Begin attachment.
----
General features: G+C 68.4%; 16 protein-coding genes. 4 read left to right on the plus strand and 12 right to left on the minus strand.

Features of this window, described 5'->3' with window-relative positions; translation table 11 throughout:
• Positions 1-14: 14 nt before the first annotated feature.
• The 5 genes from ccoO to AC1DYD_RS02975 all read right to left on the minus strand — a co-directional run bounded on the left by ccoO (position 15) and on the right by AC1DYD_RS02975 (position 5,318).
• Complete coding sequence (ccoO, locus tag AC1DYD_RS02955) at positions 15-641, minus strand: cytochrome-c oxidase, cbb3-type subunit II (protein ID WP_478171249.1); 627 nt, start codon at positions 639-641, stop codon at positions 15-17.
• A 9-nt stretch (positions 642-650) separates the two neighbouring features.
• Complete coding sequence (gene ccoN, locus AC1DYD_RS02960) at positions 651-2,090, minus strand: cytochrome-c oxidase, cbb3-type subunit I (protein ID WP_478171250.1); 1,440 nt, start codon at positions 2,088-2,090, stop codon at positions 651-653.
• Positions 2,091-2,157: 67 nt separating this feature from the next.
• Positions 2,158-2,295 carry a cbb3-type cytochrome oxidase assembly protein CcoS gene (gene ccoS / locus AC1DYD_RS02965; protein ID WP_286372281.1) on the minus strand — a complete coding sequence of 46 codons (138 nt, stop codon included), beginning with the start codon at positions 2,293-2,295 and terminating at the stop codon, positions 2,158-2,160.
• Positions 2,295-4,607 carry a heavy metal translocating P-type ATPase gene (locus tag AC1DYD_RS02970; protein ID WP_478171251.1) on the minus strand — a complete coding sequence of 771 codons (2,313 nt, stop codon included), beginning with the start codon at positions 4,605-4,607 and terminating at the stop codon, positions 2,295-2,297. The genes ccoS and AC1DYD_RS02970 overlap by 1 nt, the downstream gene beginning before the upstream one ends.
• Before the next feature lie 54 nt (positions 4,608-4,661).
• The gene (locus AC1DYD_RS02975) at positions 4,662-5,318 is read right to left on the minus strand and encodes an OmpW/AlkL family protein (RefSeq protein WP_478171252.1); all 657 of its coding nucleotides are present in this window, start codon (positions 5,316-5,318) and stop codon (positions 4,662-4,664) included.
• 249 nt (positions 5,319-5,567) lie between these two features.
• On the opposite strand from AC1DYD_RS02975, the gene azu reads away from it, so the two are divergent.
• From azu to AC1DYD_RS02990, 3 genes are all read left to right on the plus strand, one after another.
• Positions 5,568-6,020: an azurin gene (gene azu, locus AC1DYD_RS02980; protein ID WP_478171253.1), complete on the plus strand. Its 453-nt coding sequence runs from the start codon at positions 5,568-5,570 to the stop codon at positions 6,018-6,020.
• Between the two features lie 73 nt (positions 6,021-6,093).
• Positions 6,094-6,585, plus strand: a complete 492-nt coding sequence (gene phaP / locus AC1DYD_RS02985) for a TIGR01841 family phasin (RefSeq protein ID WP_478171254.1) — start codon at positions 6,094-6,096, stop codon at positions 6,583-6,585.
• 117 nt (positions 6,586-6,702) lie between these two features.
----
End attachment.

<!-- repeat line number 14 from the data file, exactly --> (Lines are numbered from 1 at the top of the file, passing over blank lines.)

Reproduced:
• On the opposite strand from AC1DYD_RS02975, the gene azu reads away from it, so the two are divergent.